MIDWIFE'S MISSION: Bundy girl to volunteer in Haiti
HELPING people in developing countries has been a lifelong vision for Bundaberg's Kimberley Lear, and in June the nurse and midwife will finally fulfil her dreams.
After completing a highly recognised and world-renowned six-week intensive course on global health and tropical nursing in the UK, Miss Lear will travel to Haiti where she will volunteer her services for 10 weeks with organisation Olive Tree Project.
Miss Lear said she initially wanted to be a journalist so she could travel, photograph and write about global communities, but as a hands-on person, she knew health care is where she could make the biggest difference.
"My heart has always been for midwifery and women and children's health,” Ms Lear said.
"Many women [in developing countries] birth without a skilled attendant so they or their infants die unnecessarily as there is no one there with knowledge to help.
"I believe all people are equal and deserve to enjoy good health and wellbeing... thus I want to do what I can to help end suffering of preventable morbidity and mortality.”
In the small port town of Jacmel, Miss Lear will be assisting in providing pregnancy, birth and postnatal care to the local pregnant women and their infants.
Lack of access, poor road conditions, transport affordability, quality of care and sanitation are the biggest challenges faced by expectant mothers and Miss Lear believes access to good health care is a basic human right.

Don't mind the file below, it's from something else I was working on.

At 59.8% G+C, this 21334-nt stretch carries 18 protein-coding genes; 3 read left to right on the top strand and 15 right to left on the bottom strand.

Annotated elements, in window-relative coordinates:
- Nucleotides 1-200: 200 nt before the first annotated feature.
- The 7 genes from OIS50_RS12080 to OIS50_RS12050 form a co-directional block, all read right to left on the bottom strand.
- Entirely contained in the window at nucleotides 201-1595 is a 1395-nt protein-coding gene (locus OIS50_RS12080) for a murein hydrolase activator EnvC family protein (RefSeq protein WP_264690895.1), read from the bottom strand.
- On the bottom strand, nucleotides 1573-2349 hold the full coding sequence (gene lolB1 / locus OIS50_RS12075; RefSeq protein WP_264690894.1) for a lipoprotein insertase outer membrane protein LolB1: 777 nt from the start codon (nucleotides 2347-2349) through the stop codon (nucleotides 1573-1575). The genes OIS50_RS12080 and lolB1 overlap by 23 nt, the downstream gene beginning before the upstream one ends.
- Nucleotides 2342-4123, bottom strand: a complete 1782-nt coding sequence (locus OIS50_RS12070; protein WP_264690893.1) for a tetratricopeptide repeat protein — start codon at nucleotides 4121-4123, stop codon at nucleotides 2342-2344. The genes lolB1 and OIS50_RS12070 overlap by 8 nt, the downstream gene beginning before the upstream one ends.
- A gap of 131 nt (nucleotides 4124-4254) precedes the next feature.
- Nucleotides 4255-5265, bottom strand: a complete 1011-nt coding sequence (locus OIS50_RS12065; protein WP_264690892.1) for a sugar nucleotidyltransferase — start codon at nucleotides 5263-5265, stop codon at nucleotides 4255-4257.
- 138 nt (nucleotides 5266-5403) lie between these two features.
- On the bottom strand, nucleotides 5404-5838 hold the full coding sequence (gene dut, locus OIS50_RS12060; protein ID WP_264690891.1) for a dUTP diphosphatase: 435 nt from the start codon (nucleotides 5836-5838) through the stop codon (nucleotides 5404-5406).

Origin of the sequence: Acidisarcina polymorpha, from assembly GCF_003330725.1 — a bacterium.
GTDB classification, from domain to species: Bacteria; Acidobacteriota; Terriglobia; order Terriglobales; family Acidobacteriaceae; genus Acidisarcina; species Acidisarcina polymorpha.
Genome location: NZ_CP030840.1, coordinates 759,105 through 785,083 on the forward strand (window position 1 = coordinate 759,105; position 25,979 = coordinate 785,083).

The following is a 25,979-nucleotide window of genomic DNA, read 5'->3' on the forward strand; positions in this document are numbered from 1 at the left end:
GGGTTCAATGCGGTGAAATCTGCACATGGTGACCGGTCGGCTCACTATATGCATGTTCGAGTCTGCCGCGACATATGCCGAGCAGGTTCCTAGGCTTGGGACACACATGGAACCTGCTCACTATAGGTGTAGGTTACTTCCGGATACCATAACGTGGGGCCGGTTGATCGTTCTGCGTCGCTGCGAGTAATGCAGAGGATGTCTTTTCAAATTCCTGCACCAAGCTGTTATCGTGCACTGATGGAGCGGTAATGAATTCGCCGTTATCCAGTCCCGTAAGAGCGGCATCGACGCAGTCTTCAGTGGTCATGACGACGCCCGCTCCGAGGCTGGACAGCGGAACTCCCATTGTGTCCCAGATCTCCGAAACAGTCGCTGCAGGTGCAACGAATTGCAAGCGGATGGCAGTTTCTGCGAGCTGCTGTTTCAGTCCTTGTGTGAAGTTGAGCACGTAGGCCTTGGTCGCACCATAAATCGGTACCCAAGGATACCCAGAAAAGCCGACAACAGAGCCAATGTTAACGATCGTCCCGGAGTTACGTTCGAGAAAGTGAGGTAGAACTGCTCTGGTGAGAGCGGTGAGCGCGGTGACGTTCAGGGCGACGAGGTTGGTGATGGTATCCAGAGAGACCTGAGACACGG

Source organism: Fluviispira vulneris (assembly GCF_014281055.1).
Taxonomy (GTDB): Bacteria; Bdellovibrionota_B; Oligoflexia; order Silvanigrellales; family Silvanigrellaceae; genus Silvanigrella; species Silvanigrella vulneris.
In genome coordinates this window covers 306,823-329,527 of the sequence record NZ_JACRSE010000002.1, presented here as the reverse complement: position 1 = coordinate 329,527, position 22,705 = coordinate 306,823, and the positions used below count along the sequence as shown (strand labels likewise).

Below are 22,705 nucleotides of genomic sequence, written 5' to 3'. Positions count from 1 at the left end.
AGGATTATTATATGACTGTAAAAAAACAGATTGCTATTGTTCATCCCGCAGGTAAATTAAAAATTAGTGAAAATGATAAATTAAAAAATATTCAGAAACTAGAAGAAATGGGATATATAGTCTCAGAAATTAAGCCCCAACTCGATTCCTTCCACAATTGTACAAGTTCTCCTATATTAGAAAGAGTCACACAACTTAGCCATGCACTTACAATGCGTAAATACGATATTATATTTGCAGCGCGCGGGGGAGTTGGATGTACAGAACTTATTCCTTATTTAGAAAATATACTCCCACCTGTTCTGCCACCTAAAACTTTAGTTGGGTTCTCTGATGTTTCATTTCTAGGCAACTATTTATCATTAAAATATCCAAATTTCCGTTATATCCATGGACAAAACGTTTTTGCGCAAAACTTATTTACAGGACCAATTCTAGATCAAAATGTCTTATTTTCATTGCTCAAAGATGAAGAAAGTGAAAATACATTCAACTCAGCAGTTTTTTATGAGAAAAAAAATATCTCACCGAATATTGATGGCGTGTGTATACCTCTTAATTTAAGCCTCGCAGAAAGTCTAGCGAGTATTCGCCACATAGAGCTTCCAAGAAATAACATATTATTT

"A lack of education is huge contributor so if I can teach mothers how to care for their infants with safe feeding, looking for signs of their infant being unwell, et cetera, maybe I can help empower women in communities to protect their and their children's health,” she said.
"Pregnancy and birth is such a wonderful phenomenon that should be celebrated, not feared.
"I love to empower women to have a safe, positive birth experience and transition onto mother hood.
"It is a privilege to work with women and families and be a part of such a miraculous moment, seeing new life.”
The decision to volunteer in Haiti was made not only because it has the highest mortality rate in the western hemisphere, but also because one of Miss Lear's sponsor children of nine years lives there.
"I'm so excited to have the opportunity to meet her and her family,” she said.
"My heart is actually for our neighbours in Indonesia, South East Asia and Pacific Islands.
"They are so close to us yet have such poor conditions.
"Haiti came about as an open door as there are laws in Asia against expats practising medicine.”
Miss Lear is raising money to gift to the Olive Tree Project maternity centre to fund the training of Haitian midwives to sustainably care for their own community.
"I believe that together we can make a positive impact and improve the lives of women and their families in need,” she said.
"I am eager to work alongside the local staff at OTP and learn their culture while in turn sharing my education.
"I am going to learn so much more from locals as I travel to these countries.”
After Haiti, Miss Lear has plans of continuing her volunteer work in other areas.
"I'm in Indonesia at the moment, networking to volunteer here after Haiti, and I am also in contact with Destiny Rescue to possibly volunteer in Cambodia or Thailand,” Miss Lear said.
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